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Underdogs no longer: Green provides blueprint for Australia at World Cup

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Australia’s surge from lost cause to equal favouritism for the cricket World Cup has been so
unlikely, it could have come from some kind of kooky Justin Langer motivational fantasy.

Tuesday’s win at Lords achieved the double blow of landing Australia as first team in the
semi-finals while putting England on the brink of elimination. A year ago, England could
barely take Australia seriously in 50-over cricket. It’s some turnaround.

But now the danger starts. The psychology of being favourites does strange things to teams and individuals (the Australians needn’t look far to see what favouritism did to England, who may now be transformed by defeat).

For most humans, launching a run from behind the lead is the most comfortable place. Expectations are lower, pressure is less, and the focus is on improving rather than maintaining form. Favouritism can be a curse. Ask Queensland’s State of Origin team. Ask the Matildas.


If Aaron Finch and his men want inspiration on how to deal with the challenges of sudden and surprising favouritism, they could do a lot worse than study this week’s LPGA win by 22-year-old West Australian Hannah Green, who showed rare mental strength in coping with the stress of being all alone out in front of the field.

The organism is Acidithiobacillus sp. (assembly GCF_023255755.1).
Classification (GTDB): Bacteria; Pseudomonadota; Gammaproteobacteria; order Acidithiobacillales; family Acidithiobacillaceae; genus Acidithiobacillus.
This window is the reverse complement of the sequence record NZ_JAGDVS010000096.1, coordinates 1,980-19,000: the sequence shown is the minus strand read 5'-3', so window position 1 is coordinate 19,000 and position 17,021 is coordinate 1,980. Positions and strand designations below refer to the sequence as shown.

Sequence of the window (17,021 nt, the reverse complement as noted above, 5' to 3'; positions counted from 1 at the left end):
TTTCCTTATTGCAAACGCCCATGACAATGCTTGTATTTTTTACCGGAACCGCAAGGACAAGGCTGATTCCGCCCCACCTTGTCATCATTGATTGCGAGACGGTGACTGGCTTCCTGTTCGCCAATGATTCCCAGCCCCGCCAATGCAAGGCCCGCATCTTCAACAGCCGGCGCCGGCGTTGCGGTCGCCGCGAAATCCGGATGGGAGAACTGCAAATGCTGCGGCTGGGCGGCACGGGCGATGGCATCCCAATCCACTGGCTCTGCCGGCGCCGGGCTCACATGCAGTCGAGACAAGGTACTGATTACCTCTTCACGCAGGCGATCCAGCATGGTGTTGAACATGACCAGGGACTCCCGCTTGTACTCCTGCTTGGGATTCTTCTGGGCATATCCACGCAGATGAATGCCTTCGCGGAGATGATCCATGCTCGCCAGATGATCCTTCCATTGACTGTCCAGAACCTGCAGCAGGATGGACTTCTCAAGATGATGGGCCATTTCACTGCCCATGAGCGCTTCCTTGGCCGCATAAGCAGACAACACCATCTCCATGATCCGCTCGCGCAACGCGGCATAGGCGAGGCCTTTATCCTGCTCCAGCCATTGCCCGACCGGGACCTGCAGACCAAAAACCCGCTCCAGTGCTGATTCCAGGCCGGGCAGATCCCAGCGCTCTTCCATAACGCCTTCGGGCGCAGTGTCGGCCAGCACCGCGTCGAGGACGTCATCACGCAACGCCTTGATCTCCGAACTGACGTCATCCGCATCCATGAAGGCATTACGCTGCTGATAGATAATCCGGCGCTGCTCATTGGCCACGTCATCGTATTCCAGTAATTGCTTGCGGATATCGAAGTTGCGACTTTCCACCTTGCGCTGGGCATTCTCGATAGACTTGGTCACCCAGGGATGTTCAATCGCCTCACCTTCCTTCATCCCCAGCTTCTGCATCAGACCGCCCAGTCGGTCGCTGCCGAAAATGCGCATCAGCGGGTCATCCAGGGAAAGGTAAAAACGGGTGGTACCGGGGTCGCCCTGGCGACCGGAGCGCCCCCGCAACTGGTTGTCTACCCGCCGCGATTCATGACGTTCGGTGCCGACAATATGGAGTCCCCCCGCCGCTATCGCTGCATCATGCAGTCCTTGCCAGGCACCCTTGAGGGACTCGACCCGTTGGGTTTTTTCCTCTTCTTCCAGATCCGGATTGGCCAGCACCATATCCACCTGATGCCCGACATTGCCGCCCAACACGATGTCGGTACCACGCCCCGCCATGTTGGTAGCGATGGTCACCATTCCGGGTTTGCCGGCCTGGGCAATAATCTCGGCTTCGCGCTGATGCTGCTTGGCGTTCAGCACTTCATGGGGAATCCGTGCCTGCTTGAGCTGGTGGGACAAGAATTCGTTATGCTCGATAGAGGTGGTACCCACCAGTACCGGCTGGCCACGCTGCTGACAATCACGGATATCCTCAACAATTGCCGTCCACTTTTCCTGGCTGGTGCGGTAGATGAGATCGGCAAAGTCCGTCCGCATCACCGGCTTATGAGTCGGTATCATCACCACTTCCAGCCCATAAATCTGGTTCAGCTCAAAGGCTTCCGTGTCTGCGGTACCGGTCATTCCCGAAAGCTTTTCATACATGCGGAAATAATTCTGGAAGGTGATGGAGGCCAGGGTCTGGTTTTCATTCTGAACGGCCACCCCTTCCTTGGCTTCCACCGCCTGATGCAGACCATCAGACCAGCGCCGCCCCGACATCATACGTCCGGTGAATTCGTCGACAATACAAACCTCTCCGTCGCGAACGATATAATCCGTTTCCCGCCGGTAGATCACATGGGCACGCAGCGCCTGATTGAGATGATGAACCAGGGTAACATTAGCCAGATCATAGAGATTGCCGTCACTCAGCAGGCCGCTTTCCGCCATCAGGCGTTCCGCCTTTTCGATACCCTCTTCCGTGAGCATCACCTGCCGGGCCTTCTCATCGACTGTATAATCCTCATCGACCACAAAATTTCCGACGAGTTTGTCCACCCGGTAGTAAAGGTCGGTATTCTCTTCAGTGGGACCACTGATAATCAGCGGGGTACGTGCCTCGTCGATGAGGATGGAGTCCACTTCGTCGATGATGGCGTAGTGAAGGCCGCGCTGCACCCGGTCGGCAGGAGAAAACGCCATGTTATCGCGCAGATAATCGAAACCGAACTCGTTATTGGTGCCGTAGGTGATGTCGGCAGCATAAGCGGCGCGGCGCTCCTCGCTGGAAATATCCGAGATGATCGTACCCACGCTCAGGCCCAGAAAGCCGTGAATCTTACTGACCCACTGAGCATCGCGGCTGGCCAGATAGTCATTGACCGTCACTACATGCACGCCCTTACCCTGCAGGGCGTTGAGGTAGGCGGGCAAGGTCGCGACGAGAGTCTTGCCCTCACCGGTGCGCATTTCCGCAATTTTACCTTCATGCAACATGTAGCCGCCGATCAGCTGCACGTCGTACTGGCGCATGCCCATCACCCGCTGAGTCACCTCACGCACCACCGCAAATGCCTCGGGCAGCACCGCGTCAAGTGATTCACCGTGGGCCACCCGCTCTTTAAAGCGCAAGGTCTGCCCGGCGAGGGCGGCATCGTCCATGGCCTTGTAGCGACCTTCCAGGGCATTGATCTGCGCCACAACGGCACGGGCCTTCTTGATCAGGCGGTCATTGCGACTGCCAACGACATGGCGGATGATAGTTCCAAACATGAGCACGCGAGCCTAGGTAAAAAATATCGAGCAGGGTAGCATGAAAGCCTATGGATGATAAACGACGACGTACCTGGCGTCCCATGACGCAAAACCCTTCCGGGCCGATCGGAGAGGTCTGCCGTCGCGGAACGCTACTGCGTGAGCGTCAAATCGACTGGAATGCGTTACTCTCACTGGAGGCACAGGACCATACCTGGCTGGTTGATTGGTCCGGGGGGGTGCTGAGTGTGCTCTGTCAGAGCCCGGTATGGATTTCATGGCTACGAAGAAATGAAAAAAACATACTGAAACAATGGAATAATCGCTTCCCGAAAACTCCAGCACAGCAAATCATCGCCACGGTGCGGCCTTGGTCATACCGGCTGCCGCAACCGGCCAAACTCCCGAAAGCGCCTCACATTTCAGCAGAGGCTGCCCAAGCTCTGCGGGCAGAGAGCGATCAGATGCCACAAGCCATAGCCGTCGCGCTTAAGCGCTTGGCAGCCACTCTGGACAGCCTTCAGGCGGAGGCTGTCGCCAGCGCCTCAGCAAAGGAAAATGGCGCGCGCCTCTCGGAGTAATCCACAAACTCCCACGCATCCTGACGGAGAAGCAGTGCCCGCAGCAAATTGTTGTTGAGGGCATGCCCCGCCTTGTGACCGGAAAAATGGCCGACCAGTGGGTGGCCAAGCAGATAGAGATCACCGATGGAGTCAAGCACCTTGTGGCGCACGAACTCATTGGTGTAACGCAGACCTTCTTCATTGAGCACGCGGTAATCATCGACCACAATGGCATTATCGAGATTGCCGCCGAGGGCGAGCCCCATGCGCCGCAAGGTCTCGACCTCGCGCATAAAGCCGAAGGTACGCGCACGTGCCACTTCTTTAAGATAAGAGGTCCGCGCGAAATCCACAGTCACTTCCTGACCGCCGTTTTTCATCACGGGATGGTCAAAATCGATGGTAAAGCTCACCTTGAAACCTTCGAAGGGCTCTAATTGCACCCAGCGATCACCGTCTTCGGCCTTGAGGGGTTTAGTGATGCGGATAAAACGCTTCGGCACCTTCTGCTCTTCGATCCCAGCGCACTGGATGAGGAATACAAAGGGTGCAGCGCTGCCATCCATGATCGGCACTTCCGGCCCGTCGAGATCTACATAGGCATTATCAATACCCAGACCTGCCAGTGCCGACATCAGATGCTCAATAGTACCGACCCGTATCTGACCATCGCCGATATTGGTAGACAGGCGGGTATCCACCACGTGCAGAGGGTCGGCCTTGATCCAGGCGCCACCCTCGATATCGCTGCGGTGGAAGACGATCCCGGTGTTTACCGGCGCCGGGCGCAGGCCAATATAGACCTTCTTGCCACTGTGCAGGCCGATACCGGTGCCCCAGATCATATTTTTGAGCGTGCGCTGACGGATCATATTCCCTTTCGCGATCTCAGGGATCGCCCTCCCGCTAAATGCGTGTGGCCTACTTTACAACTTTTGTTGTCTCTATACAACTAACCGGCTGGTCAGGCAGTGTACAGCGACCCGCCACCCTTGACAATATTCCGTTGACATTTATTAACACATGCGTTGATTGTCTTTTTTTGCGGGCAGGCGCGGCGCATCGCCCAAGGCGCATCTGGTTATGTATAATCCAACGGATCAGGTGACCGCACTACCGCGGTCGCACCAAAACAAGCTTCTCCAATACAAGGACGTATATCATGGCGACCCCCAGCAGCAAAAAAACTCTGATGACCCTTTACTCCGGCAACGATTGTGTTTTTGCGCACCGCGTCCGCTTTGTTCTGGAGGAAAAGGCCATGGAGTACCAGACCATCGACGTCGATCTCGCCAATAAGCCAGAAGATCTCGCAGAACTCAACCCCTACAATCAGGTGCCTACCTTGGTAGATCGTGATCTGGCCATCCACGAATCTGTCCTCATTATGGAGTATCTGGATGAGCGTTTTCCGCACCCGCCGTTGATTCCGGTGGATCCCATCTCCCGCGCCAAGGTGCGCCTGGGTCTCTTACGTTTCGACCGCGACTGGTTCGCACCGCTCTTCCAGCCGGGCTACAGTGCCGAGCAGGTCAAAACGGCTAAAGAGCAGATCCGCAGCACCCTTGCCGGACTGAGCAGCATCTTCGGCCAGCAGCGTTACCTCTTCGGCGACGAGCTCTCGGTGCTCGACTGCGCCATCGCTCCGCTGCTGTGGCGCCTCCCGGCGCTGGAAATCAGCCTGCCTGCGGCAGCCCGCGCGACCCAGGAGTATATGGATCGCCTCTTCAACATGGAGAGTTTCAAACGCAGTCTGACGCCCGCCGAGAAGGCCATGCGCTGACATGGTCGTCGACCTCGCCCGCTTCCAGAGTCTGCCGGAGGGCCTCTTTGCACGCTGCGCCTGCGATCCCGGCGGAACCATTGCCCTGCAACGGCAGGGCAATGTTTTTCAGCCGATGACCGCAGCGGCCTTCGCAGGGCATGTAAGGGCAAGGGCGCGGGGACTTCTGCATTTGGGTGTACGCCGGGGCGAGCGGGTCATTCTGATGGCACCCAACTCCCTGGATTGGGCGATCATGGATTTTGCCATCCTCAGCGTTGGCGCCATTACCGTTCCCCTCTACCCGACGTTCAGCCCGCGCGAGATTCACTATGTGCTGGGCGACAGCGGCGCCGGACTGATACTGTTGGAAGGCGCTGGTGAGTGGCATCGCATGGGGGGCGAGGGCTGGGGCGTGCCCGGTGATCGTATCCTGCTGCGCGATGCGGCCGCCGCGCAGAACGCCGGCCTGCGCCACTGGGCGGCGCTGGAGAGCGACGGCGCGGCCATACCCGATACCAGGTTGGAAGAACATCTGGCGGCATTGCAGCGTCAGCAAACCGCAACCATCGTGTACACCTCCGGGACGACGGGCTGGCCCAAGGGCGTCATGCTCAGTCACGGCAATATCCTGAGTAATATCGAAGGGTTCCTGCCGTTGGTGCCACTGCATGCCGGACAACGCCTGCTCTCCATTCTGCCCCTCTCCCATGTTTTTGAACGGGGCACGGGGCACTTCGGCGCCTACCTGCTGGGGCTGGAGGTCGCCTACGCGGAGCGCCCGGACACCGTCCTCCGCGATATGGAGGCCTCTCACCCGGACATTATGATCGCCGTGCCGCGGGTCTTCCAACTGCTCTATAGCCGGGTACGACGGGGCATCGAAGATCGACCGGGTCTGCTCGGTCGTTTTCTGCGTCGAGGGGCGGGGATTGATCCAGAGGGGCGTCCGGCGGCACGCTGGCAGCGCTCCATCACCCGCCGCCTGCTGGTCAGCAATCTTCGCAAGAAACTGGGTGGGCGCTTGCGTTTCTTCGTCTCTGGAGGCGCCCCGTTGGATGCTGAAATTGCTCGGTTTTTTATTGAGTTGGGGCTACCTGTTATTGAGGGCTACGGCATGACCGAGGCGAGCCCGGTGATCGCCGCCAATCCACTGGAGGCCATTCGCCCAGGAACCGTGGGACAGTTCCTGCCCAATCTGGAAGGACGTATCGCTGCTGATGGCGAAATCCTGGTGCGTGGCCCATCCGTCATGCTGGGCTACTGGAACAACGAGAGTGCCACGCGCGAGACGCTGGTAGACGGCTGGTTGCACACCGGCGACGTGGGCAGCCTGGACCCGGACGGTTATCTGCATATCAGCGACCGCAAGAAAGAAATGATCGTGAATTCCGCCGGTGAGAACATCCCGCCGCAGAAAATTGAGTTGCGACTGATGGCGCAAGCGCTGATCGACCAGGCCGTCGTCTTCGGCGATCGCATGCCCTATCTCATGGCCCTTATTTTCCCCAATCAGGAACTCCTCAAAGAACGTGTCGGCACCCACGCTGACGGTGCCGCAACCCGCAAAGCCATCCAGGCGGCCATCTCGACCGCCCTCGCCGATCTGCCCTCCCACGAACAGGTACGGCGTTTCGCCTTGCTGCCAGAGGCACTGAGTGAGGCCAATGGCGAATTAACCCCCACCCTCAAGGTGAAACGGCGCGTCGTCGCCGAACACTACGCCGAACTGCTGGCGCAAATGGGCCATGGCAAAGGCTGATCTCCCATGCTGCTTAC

Green, ranked 114 in the world, was given no chance of winning a major championship. She had never won a top-tier professional event, never finished in the top 10 in the US, and yet here she was, after three dazzling rounds, leading the world’s best. A major win would be life-changing for Green and the first for an Australian in 13 years.

Nobody in her position could act cool or pretend the stakes weren’t high. Vaulted from outsider to favourite, Green faltered. Midway through the last round, her putting stroke deserted her. Her playing partner, reigning world player of the year Ariya Jutanugarn, was........

© The Age